The making of ‘All Becompassed By Stars’



The most notable difference between the making of All Becompassed By Stars and previous Dandelion Wine albums is that it is the first (and only thusfar) album to be recorded outside of Australia. Why the change? Well, it wasn’t entirely intentional. We had finished the 2009 European Tour but had been offered slots on some particularly good festivals (Summer Darkness in NL and MJR in LT) that August so in the end the decision was made to set up base in Berlin and stay for a year or so. We chose Berlin for four main reasons:
1) It’s basically slap bang in the middle of Europe so it’s ideal for touring - a day’s drive gets you to Poland, Switzerland, Netherlands, Belgium or Czech Republic
2) We had lots of friends there already
3) It’s relatively cheap to live there compared to a lot of cities in Europe or even Australia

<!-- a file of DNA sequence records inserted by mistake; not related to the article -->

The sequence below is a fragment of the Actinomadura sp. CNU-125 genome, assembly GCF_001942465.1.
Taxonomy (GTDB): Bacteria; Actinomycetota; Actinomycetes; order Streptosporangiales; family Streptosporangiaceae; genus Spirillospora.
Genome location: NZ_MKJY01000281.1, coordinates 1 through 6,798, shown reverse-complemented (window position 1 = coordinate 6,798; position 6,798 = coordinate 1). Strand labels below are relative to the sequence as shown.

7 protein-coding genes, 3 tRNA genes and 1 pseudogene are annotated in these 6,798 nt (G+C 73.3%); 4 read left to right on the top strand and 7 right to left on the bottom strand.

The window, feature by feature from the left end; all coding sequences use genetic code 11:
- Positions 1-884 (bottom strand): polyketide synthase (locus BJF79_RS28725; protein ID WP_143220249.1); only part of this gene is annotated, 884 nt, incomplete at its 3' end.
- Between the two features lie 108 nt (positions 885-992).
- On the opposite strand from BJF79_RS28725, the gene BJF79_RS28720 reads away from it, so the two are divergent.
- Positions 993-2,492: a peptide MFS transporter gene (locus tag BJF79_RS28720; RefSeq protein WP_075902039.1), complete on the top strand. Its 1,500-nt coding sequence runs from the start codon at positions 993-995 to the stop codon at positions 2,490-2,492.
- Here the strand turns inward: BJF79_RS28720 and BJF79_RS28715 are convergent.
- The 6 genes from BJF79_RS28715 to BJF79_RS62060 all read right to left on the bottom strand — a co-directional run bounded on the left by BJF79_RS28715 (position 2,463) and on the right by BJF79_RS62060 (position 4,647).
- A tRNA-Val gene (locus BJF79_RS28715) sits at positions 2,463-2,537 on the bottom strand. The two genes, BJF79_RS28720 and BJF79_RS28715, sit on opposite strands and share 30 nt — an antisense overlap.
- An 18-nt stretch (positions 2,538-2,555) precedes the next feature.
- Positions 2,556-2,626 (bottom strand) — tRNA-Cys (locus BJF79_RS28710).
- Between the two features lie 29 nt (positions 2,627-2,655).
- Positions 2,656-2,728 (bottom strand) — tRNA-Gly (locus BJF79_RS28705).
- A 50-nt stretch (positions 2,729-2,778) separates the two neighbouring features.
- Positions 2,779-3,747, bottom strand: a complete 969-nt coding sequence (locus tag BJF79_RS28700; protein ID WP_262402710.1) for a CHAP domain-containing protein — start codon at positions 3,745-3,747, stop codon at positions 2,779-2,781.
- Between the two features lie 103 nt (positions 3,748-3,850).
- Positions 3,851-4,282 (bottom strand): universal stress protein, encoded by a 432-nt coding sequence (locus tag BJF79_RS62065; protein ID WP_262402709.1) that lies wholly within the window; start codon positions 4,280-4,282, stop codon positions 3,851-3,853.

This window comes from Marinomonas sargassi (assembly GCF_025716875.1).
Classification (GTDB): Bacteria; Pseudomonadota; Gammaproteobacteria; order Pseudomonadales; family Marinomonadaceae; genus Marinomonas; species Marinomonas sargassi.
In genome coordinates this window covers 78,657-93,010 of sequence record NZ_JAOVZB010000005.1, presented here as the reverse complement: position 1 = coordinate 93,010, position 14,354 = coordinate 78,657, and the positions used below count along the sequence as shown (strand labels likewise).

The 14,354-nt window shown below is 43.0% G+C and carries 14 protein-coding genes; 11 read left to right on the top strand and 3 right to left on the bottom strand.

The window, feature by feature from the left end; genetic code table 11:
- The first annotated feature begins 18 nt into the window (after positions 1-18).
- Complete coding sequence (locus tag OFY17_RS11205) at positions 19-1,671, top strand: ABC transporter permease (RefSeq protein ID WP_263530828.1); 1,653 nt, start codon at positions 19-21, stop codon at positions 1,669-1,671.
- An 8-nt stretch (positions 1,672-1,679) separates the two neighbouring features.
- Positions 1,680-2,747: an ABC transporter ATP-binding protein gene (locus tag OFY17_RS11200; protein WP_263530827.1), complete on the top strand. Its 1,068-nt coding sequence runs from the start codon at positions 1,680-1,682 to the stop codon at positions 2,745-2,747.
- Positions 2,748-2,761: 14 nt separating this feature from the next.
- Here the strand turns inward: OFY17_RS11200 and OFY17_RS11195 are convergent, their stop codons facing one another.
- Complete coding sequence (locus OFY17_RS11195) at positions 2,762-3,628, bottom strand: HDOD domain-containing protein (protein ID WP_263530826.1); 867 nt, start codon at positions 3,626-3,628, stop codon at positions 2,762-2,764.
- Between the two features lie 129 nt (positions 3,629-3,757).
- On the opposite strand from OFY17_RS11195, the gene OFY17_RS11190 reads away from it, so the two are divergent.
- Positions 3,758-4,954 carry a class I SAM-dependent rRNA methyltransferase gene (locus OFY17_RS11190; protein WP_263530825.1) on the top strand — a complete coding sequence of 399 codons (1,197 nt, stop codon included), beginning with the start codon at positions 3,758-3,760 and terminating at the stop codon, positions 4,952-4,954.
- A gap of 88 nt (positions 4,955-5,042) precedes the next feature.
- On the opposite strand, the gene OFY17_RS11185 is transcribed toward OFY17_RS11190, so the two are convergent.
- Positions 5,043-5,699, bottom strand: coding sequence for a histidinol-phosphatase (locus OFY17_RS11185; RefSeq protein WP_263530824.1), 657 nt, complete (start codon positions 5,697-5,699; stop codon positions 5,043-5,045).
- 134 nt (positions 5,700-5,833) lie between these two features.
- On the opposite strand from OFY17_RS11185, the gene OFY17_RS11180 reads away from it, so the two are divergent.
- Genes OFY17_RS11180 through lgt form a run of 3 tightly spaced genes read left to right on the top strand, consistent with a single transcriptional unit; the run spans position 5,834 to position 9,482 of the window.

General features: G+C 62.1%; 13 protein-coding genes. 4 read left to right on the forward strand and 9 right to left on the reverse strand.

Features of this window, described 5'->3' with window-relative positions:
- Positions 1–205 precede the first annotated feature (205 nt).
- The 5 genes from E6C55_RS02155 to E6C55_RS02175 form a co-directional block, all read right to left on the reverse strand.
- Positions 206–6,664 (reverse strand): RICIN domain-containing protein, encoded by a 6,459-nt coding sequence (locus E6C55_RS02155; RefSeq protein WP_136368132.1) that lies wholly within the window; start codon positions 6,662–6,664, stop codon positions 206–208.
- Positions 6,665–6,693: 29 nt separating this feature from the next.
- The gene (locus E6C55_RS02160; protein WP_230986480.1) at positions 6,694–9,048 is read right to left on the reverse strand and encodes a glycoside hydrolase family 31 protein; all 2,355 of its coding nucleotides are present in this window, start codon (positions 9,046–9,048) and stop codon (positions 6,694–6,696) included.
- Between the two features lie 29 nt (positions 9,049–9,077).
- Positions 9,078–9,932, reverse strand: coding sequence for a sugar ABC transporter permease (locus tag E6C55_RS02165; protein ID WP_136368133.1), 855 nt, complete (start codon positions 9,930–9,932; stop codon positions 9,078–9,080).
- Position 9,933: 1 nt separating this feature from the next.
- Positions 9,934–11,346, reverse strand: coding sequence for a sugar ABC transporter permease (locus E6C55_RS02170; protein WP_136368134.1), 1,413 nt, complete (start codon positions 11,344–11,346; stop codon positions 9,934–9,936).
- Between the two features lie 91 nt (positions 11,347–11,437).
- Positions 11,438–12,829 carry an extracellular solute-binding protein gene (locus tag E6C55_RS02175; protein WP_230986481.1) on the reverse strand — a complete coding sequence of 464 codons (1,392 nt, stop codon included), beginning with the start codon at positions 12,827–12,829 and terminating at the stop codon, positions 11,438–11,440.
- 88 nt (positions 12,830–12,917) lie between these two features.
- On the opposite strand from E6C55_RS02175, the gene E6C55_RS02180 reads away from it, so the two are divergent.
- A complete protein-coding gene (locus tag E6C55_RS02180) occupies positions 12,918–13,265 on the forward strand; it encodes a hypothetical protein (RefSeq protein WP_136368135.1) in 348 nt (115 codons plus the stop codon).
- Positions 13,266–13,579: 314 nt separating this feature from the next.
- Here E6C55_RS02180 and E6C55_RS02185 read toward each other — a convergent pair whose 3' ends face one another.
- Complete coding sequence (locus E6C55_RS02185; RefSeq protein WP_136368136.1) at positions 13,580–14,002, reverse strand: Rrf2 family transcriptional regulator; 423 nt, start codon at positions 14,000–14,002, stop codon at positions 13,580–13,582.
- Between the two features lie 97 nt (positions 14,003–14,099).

4) It’s probably our favourite big city anywhere - it’s a lot of fun and when you go outside your apartment stuff happens.


After the tour finished in June we headed to Berlin and did a bit of short term renting and flat sitting around Kreuzberg and Neukölln while we looked for something longer term. During this time we began playing with some song ideas - some that had first appeared back in Australia, one that we mostly wrote in Paris and some new things that we began playing around with. We had a definite idea of where we wanted to go: bigger beats, big analogue synth bass, lots of Indian and Middle Eastern percussion and more of an emphasis on acoustic instruments over those beats and synths. We mostly stuck to that, although realistically we never let the plan dictate what we do too much - we tend to just follow songs to where they want to go and think about it later. So to that end we also ended up with some of the most mellow things we have done along with some of the heaviest and beaty-est as well.